climate change
6 key takeaways from the landmark IPCC report
27th August 2021

Earlier this month, the United Nations’ Intergovernmental Panel on Climate Change released a stark warning to the world in a landmark report on climate change. Now, you don’t have to be a scientist to know that the outlook has been pretty worrying for some time now, and the general public have started demanding greater climate awareness and commitment from governments, local authorities and businesses (with many of the latter choosing commercial solar panels as a vital measure in their ever-evolving green strategy).

As a result, the IPCC’s report was widely expected to pull no punches. On that it certainly delivered, as it contains some very scary things. However, the authors have taken care not to be unnecessarily alarmist or fatalistic. Worrying events are on the horizon – and indeed, happening right now – but we can recover.

The full IPCC report is here, but if you’re short on time, we’ve summed up the key points for you.

1. Humans are responsible for global warming

In the exact words of the IPCC, “it is unequivocal that human influence has warmed the atmosphere, ocean and land.”

They’re surprisingly strong words from a panel which, up until now, has often taken care to moderate its language in terms of the possible causes of climate change. Now though, armed with the latest data, the IPCC clearly feels confident enough to amend its previous statement, which was that it was “extremely likely” that industrial activity was to blame for rising global temperatures.

The IPCC’s harsher words could possibly be seen as a direct rebuke to politicians, world leaders and anyone else who questions the size of the role that humans have had to play in global temperatures. The message is clear: this is our fault, and we have a responsibility to do something about it.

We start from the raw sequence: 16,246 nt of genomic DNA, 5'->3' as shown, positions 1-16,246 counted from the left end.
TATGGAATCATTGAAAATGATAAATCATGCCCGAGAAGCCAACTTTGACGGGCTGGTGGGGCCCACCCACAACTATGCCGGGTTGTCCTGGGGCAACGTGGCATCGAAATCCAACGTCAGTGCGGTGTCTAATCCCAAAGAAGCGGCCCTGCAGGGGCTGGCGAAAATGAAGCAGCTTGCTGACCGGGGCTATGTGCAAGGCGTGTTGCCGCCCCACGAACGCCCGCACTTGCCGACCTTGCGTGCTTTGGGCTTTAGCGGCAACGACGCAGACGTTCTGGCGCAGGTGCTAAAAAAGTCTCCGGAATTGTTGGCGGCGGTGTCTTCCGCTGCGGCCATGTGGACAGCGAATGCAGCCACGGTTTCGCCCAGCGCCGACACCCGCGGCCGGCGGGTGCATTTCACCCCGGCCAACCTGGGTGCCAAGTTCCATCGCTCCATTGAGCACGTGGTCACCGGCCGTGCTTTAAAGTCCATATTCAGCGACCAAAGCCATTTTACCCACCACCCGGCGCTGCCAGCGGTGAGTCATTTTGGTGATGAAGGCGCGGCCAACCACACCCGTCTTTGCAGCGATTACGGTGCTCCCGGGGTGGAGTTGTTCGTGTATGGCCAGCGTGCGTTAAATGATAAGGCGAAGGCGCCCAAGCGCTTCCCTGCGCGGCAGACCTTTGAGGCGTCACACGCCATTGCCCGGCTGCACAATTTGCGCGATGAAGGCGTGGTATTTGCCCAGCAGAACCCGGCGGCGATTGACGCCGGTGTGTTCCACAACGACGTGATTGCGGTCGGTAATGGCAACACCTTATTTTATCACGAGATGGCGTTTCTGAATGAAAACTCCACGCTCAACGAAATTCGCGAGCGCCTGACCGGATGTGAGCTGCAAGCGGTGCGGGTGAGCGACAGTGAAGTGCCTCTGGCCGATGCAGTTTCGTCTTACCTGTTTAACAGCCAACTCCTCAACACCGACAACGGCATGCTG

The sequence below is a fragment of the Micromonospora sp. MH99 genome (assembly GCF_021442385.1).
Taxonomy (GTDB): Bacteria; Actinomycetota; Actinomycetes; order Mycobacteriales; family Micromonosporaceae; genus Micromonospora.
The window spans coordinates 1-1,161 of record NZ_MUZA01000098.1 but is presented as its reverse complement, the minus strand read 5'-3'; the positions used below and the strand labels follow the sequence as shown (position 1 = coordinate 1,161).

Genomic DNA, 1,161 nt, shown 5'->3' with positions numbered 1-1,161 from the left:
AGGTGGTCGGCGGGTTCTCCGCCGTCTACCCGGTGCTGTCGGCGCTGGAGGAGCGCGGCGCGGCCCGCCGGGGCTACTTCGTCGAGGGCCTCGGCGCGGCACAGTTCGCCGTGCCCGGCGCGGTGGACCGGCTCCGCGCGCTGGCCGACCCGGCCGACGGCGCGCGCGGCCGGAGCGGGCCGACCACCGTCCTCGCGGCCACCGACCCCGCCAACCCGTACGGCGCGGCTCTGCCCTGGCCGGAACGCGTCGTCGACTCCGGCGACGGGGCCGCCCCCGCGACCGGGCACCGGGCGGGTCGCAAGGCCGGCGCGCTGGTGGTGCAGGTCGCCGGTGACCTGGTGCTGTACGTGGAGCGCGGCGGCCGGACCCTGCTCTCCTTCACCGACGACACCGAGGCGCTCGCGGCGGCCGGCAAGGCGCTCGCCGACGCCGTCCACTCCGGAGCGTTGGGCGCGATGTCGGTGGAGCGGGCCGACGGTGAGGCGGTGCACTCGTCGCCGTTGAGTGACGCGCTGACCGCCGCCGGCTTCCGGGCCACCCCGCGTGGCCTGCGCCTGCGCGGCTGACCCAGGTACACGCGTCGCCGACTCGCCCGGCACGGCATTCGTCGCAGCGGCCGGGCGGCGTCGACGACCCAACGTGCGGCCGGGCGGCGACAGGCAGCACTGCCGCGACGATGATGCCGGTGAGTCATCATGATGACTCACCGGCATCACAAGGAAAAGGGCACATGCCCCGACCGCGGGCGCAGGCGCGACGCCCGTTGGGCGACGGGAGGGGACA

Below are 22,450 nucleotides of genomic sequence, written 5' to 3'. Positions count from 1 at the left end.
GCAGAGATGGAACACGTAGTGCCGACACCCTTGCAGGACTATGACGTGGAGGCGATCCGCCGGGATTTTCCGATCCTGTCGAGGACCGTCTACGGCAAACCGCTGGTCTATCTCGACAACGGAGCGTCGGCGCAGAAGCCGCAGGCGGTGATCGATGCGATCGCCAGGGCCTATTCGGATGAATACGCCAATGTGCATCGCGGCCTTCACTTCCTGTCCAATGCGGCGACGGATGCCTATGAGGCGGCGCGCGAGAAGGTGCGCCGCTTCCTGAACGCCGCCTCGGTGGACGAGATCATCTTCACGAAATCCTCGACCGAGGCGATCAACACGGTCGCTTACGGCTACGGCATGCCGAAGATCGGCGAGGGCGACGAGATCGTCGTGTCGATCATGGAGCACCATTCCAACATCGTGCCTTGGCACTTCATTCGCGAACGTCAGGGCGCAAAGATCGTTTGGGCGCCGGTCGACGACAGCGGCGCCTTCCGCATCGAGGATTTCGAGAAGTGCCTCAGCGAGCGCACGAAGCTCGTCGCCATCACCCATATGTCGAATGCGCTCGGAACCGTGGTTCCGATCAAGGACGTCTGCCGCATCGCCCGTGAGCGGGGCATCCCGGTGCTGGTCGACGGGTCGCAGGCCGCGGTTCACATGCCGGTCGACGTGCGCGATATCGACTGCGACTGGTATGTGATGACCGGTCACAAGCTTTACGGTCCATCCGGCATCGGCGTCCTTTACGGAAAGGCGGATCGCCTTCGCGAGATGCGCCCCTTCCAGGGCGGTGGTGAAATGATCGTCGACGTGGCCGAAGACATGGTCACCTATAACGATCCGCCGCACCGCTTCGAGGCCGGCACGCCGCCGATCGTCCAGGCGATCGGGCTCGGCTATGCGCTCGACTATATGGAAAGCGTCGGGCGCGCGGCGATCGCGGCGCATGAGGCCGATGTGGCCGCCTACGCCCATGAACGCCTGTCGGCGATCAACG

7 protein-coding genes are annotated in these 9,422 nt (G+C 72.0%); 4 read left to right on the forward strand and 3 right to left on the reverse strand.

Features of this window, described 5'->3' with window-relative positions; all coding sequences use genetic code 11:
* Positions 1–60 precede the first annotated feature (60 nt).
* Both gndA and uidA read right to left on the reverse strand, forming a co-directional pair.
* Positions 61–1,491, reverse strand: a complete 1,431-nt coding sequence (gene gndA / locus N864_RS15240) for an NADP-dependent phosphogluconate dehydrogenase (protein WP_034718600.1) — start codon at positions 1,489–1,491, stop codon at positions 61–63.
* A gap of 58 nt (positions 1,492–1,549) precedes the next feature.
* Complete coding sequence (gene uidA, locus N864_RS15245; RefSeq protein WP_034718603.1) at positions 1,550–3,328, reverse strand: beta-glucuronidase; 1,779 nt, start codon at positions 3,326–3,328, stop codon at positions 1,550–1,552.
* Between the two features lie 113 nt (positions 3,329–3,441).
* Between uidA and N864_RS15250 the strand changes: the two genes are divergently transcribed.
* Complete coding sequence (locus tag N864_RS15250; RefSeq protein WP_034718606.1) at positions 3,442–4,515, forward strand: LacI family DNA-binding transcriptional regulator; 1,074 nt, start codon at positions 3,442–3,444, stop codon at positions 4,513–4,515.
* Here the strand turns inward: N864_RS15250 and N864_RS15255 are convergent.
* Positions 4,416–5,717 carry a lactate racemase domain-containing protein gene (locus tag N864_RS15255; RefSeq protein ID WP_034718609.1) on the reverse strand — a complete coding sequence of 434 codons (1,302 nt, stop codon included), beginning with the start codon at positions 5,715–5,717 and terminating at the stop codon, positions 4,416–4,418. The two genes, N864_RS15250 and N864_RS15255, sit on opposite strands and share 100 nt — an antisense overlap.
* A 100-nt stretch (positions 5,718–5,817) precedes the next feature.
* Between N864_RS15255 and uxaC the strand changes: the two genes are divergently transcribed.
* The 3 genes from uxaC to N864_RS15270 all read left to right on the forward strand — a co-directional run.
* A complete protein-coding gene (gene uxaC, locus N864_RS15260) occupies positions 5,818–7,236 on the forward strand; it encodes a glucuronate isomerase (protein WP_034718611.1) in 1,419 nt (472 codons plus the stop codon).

2. Temperatures will keep rising

For many, this will be one of the most unsettling aspects of the report. Even if we take the most drastic action to curb emissions now, we still probably won’t be able to prevent global warming of 1.5°C above pre-industrial temperatures. By the end of the century, we could well be looking at global temperature rises of 2°C. The panel has also warned of a number of tipping points, like the loss of the Arctic or dieback of forests.

However, these are obviously far from ideal developments, we might still be able to spare ourselves from the worst of it. The report outlines five possible futures that we could be heading towards, two of them relatively optimistic, one of them more pessimistic, in which global co-operation collapses and nationalism takes hold, and a frankly strange one in which humanity doubles down on fossil fuel use but spreads the benefits more evenly. In this scenario, that leads to a global population that’s regularly besieged by dangerous weather events, but is happier and more equal.

That last one seems particularly far-fetched. What’s far more likely is the middle-of-the-road solution we’re currently heading towards, in which there’s uneven global economic growth, and the population peaks at the end of the century at about 9.5 million, with much of that proportion still vulnerable to climate impacts.

3. We could soon be seeing Arctic summers that are completely free of ice